Methamphetamine is known by the street names of speed, meth, crank, crystal, ice, fire, crypto and white cross.
It is a crystal-like powdered substance that sometimes comes in large rock-like chunks. When the powder flakes off the rock, the shards look like glass, which is another nickname for the drug.
Methamphetamine is usually white or slightly yellow, depending on the purity. The drug can be snorted, swallowed, injected or smoked. If smoked or injected, users report feelings of increased energy and motivation often coupled with a false sense of invincibility. If snorted or swallowed, the onset is not as extreme and not accompanied by an initial "rush."
The psychological symptoms of prolonged methamphetamine use can resemble those of schizophrenia and are characterized by paranoia, hallucinations, repetitive behavior patterns and delusions of parasites or insects on the skin. Users often become incredibly thin and may not sleep for days or even weeks straight.
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BYLINE:By MATT ERICKSON
Methamphetamine labs in the state have been on a sharp rise in recent years, and law enforcement officials have been focusing more and more of their energy in stopping them.
Methamphetamine is a mixture of amphetamines -- commonly called uppers -- with any number of other chemicals to create a new drug. It's growing in popularity because it is relatively easy to produce, easy to sell and is perhaps one of the most addictive narcotics being used.
The NET VI Drug Task Force reported that since May of 1999 law enforcement officials have shut down 14 methamphetamine labs in the Brainerd area.
While those numbers seem high, Frank Ball, Brainerd police chief and NET VI director, said methamphetamine labs aren't a problem only in the Brainerd area, it's just that law enforcement agencies have been focusing on stopping the drug.
"There are 22 drug task forces in Minnesota, and methamphetamine is a plague we're seeing," Ball said. "In Brainerd we see more meth arrests because we have been more aggressive."
An agent for the Bureau of Criminal Apprehension, who asked not to be named, said that last year Minnesota took down 100 methamphetamine labs. This number will dramatically rise in the next couple of years, the agent said, as more methamphetamine producers move from the south and west into Minnesota.
"We're going to be doing (busts on) 400 labs a year," the agent said.
An agent for NET VI Drug Task Force, who asked not to be identified, said the proliferation of methamphetamine started in the western part of the country and made its way east. Its popularity is due to its low cost compared with other drugs -- cocaine dealers actually had to lower their prices in order to compete with methamphetamine -- and because it is a highly addictive drug, the agent said.
Methamphetamine is still expensive, the BCA agent said. One gram sells for about $100. A half-pound is worth about $20,000.
The BCA agent said that unlike the short-lived adrenaline rush and high of cocaine, methamphetamine users can feel the rush for about 30 minutes, and the high may last for 24 hours. And once these people start craving the adrenaline rush, it's often hard for them to quit the drug.
"They get into that state and they can't stop," the agent said. "It gets into their system and stays for days on end."
Brainerd seems to offer a desired location for meth producers at first, but law enforcement officials are trying to clamp down on them. Ball said labs are springing up in this area because of the need to remain hidden and near metropolitan areas.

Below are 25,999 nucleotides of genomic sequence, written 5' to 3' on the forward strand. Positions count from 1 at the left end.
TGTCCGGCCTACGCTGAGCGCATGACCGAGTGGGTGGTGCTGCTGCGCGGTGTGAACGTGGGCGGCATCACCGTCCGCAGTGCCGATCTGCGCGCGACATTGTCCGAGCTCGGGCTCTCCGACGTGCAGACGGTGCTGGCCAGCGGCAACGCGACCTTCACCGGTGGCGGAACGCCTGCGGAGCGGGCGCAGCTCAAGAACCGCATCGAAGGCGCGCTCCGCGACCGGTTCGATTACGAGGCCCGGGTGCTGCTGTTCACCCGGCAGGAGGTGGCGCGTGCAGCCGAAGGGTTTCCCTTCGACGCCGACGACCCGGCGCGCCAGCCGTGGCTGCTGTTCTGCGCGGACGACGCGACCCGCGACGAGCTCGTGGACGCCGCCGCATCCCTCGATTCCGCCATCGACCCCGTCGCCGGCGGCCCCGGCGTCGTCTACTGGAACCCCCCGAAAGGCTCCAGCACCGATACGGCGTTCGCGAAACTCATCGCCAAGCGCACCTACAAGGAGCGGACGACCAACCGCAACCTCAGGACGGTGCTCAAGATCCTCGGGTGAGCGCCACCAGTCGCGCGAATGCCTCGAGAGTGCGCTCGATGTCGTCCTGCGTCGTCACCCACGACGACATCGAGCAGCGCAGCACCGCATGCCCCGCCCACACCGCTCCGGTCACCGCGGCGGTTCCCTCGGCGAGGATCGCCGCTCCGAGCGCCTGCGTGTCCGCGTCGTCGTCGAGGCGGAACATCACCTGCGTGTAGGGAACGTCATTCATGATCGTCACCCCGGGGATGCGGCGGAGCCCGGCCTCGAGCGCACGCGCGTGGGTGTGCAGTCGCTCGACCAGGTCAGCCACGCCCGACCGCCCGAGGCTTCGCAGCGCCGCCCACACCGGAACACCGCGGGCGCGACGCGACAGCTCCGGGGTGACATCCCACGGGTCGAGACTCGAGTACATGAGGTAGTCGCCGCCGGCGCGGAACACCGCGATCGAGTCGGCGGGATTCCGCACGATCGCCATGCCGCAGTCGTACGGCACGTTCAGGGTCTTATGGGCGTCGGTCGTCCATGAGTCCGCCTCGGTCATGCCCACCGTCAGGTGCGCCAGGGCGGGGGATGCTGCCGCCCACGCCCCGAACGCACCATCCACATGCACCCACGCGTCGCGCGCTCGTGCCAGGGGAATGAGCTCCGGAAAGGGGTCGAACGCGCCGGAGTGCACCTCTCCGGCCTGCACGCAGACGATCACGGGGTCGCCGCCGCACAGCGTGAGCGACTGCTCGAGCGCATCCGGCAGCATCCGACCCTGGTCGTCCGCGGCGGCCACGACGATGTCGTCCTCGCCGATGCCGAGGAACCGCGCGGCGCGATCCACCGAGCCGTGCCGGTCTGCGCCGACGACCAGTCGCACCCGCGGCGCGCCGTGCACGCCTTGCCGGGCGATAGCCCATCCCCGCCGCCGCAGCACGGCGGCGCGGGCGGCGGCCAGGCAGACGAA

"The rural, northern Minnesota culture dictates that we're kind of a mom and pop family environment," Ball said. "They (meth producers) think they can move here, be successful, and remain undetected."
There are many dangers associated with methamphetamine production, one being its wide use by kids. Often, Ball said, when kids take the drug they get a feeling of invulnerability. They do things they normally wouldn't do. "They are living dangerously," he said.
People are also being cheated by smart methamphetamine dealers, who often sell the drug with no actual amphetamine in it, meaning these kids are trying to get high on nothing more than junk.
Another danger of methamphetamine is the labs themselves. The chemicals used to create methamphetamine are explosive and the waste byproduct of the mixtures is volatile and creates an environmental mess.
Ball said the good news in the fight against the drug is that citizens are becoming involved in stopping methamphetamine labs in their neighborhoods. He figures about 80 percent of methamphetamine arrests come from tips from neighbors.
It's not unusual for people living near a methamphetamine lab to become suspicious, Ball said. The labs generate a lot of traffic with people looking to buy, and a lot of noise from people looking to party.
The important fight in battling methamphetamine is not with the users, it's with the dealers and manufacturers, the BCA agent said. These people pose the biggest threat to law enforcement officials, the agent said, because where there are drugs, there are a lot of weapons to protect them, and methamphetamine makers are very paranoid.
Lawmakers are also starting to pass legislation for more severe penalties on narcotic manufacturers. Now not only can they lose all their drug-making equipment, but they can also lose their homes, vehicles and their possessions.
"It's hitting them in the pocketbooks," Ball said. Current presumptive penalties for a convicted methamphetamine producer is about 84 months, and if the operation or volume is large enough federal charges can be added, but Ball thinks the penalties still need to be more severe.
"These drug dealers are decaying our youth," he said. "We want to get them out of our community."
On Monday: Meth users pay a heavy price for becoming addicted.
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